As you read, please keep in mind that there is a distinction between popularity and on-field accomplishments. Popularity is not performance. We are not trying to make a list of the best players in NY Jet history. If that is a topic of interest, you can weigh in here:
Although stats are cited in making the case for each player, it is only to highlight some of the reasons the player is held in such high regard by the fans. Popularity is more about the level of adoration of a player and that player’s ability to maintain a significant place in the minds of the fans. This is not a scientific endeavor. It is an attempt to gauge the emotional attachment that fans have to each player. We are just trying to have a little off-season fun. And of course, if you want some extra off-season amusement you can get Casino advice by Erik King .
Let’s get to it.
- Wayne Chrebet
Chrebet lands on this list for two primary reasons: first, he is a local guy – a graduate of Garfield High School in Garfield New Jersey. There’s always something about a hometown kid making it to the big league. Garfield is a 20-minute drive to MetLife Stadium. Secondly, Chrebet is the ultimate underdog. Fans love an underdog and Chrebet certainly qualifies. He stands at 5’10” and played at 188 pounds – hardly NFL typical measurements. He graduated from Hofstra University, which is not known for cranking out NFL talent. Despite long odds, Chrebet excelled on the field. He played for the Jets for all of his 11-year career. He caught at least 48 passes for his first eight seasons. It seemed like Chrebet was catching tough passes in traffic at critical points in games since the first time he put on the Jet helmet.
- Don Maynard
Don Maynard is not a name that young Jet fans will be familiar with, but he’s easily worthy of this list with older fans. Although Maynard played his final game for the Jets in 1972, you can still spot his number 13 jersey around the stadium on Sundays. Maynard is arguably the best Jet player of all time. He is a Hall of Famer for a franchise that has very few , and he was part of the Jets Super Bowl team in 1969. Maynard remains among the all-time leaders in yards per catch with an 18.7 mark. Maynard produced stats comparable with players in the modern era despite playing shorter seasons during a time when the passing game was not nearly as much of a focus.
- Kevin Mawae
Kevin Mawae is another name that may be fading for current Jet fans, but most fans remember Mawae very fondly. Like Maynard, Mawae would need to be mentioned on a list of all-time best Jet players. Mawae lands on this list largely for displaying toughness and tenacity at a position most fans don’t fully appreciate. The fans that do appreciate the game that takes place in the trenches recognize Mawae’s effectiveness and the fact that he was an emotional leader on offense. You could often spot the seven-time Pro Bowler celebrating big runs downfield after making effective blocks at multiple levels of the defense. Mawae was a centerpiece for the Jets during a period where the playoff-starved franchise made the post-season four times. Kevin Mawae is another player on the short list of Jet Hall of Famers.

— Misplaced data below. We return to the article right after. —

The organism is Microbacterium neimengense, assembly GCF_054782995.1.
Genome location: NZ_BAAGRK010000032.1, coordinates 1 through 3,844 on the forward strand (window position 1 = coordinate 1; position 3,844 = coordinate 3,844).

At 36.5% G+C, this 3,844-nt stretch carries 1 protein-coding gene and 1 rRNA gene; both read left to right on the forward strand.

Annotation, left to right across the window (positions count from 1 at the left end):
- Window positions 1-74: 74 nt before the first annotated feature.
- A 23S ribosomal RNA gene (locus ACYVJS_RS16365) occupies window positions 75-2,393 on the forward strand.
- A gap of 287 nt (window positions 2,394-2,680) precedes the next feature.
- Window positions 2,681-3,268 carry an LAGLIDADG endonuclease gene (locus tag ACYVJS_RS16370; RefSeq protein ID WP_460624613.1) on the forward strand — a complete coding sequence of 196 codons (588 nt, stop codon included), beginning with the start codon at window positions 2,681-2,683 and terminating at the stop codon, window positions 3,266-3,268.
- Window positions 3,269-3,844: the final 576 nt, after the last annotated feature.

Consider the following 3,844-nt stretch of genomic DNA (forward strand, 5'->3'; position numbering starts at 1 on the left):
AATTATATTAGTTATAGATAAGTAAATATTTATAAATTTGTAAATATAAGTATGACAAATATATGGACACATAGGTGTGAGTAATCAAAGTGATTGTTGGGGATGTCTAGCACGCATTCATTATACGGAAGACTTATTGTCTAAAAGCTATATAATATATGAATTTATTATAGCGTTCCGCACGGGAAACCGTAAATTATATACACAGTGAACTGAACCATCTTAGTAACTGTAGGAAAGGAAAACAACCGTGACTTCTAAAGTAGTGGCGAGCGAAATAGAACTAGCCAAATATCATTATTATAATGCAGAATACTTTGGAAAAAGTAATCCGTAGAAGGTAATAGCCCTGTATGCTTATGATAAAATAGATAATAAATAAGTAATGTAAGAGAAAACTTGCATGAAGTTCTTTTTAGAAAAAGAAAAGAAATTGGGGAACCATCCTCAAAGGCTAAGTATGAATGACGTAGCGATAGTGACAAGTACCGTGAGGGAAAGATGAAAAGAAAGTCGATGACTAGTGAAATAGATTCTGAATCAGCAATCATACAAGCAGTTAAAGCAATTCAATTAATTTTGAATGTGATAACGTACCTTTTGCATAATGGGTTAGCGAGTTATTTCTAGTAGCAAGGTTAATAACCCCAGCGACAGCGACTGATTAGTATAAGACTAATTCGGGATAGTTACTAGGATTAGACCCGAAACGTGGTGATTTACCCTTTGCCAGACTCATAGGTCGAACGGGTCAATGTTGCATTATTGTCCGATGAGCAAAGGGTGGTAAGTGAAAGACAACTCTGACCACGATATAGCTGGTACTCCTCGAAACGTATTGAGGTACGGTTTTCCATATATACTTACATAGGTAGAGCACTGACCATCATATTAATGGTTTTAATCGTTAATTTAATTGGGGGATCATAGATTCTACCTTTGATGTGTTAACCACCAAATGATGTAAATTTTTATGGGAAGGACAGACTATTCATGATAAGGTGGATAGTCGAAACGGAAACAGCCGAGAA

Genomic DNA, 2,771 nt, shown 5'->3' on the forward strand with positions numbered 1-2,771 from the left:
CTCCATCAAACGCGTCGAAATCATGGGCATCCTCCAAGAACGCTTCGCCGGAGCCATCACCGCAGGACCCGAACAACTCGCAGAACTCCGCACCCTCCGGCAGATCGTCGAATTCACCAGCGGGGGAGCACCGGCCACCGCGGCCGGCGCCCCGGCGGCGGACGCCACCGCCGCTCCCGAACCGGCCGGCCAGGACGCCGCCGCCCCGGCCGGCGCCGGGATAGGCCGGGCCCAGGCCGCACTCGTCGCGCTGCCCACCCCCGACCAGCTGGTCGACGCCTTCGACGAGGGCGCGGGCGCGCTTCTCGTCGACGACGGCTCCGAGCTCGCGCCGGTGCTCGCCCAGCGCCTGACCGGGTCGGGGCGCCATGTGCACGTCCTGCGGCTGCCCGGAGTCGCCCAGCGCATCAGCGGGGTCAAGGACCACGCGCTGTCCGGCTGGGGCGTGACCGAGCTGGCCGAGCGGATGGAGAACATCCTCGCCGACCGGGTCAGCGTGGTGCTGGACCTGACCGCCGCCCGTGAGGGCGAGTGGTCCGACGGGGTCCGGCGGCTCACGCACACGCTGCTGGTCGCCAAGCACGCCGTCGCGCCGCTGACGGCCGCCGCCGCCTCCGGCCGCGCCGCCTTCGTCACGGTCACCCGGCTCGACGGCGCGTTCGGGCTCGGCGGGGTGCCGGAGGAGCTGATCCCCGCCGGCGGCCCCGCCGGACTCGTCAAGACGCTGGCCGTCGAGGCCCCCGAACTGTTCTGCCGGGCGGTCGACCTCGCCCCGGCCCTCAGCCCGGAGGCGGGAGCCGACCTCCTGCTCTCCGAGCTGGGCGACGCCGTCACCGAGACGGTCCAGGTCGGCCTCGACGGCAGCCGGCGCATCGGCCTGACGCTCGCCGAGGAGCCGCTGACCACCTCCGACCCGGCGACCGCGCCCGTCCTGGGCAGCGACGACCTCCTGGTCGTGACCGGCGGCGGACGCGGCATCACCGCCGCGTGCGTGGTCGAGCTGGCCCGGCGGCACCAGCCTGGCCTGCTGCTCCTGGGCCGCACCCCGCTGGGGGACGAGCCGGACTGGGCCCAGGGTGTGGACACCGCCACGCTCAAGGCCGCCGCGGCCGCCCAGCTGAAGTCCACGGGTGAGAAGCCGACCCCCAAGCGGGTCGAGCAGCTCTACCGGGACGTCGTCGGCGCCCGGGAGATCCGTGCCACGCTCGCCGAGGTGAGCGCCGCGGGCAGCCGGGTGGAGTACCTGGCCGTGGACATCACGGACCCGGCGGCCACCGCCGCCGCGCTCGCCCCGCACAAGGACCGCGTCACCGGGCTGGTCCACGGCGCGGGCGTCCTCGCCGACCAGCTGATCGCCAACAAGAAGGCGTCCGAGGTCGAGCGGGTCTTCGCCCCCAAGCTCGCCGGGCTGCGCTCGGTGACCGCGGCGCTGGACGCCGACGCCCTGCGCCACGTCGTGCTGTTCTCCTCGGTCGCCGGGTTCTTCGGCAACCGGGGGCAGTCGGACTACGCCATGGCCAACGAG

- Joe Klecko
Joe Klecko might be the defensive equivalent of Kevin Mawae. Jet fans love Kelcko to this day for the high-motor effort and lunch-pail approach the four-time Pro Bowler applied to his craft. Klecko has a bit of underdog in his fan appeal as well, entering the league at 263 pounds and playing the interior defensive line at about 270 pounds. He played with a strength that far exceeded his stature. Klecko was the perfect complement to the flash of Mark Gastineau. Klecko’s understated style suited many fans who felt his teammates may have been over the top. Joe Klecko rates well in this analysis as he excelled at a position where the franchise has historically struggled. Klecko and the rest of the “Sack Exchange” pressured and sacked quarterbacks at a rate the team has not nearly approached since.
- Joe Namath
Joe Namath is far and away the most popular New York Jet. Namath is maybe the only Jet player in history to carve a space for himself in the psyche of non-Jet fans. The franchise’s struggle for success since Namath and the Jets won the Super Bowl over 50 years ago is a barrier for most Jet players in achieving national recognition. Namath’s success on the field, his transition to broadcasting, and his personal flair have allowed him to stay relevant in the mind of football fans for nearly 60 years. Namath was perhaps the first player to have a brand. His on on-field individuality, appearances in commercial spots, and very public personal life resulted in a level of notoriety that had not been approached before. Namath escaped the anonymity with which the NFL helmet veiled other players. He was larger than life during his time in the league, and he is still a relevant cultural icon today.